- Trousers – both stylish and relaxed. I have two pairs of white linen pants which will take me anywhere with a nice top. They are investment pieces that I have owned for years. I also have some soft pants which are more casual, with elasticised or drawstring waists. You have a huge range of choices here so work out what suits you – full length, cropped, wide leg, skinny leg or a combination. I will always have a pair of dressy trousers in a base colour like black or navy – my preference is a soft jersey that travels well.
- Jogger pants – these are my comfortable pants of choice rather than track suit pants – yes I have the latter but I don’t wear them outside our front door. I have jogger pants in a couple of colours including a gorgeous coated black pair that dress up well (see image below). Jogger pants team really well with sneakers but can also be dressed up with heels.
- Nice shirts – there is a meme around on social media to the effect that if you don’t know what to wear, jeans and a nice shirt is the answer. And there is some truth in that, except for really formal occasions. I have a couple of nice shirts – one is a white tuxedo style shirt, the other is a soft double layered jersey, I also have a sequinned top that I am happy to dress down with jeans or dress up with black pants. I also have some less dressy shirts in linen and cotton that work with everything in my wardrobe.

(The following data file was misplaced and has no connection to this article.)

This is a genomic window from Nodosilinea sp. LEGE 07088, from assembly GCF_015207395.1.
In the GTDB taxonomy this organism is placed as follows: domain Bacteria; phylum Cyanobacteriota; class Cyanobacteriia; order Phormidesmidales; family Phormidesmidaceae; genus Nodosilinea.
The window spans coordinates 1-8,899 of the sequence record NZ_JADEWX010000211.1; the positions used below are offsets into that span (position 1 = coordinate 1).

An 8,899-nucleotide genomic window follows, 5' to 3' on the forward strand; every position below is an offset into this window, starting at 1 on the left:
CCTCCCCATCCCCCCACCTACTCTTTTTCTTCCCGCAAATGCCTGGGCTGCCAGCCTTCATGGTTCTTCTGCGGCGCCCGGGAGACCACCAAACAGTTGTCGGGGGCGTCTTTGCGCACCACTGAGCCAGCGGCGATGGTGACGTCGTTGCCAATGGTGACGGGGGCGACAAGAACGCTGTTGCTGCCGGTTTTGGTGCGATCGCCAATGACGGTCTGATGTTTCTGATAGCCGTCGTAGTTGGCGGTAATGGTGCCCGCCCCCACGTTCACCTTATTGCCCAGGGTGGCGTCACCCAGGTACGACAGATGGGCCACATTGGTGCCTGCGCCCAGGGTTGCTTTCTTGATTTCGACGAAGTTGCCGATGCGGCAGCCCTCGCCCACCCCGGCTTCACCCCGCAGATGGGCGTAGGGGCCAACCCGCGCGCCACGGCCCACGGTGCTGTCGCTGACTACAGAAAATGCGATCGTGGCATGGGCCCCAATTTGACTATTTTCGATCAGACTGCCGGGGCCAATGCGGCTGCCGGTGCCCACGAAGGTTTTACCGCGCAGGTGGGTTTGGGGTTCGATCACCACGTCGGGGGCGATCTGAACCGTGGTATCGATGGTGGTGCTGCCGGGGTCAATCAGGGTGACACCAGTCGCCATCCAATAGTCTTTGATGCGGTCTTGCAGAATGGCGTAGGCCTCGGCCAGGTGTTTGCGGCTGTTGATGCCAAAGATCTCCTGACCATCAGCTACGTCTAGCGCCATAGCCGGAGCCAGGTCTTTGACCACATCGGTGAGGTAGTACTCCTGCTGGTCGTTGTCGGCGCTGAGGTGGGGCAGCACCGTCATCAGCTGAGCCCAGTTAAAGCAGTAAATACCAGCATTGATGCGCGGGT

- Skirts – for summer I tend towards flowing longer length skirts and for comfort will choose a drawstring waist by preference. I also have a couple of pencil skirts, one in a block colour, one in a colourful print. For winter I also have a couple of pencil skirts that work well with tights, but in winter I am more likely to be wearing jeans or pants.
- Jackets and blazers – a denim jacket is a must have for me, as are a couple of blazers. Denim jackets go with pretty much everything in my wardrobe, and a good quality blazer will add so much style to a dress or even a pair of jeans and a tee shirt. Choose comfortable blazers like these ones, again from Styling You The Label – I have this blazer in two colours.
- Knitwear – my favourite knitwear pieces are cardigans that can be worn buttoned up as a top, and beautiful cashmere jumpers. My cardigans are from Uniqlo and my cashmere is from an ethical brand – Cara Cashmere.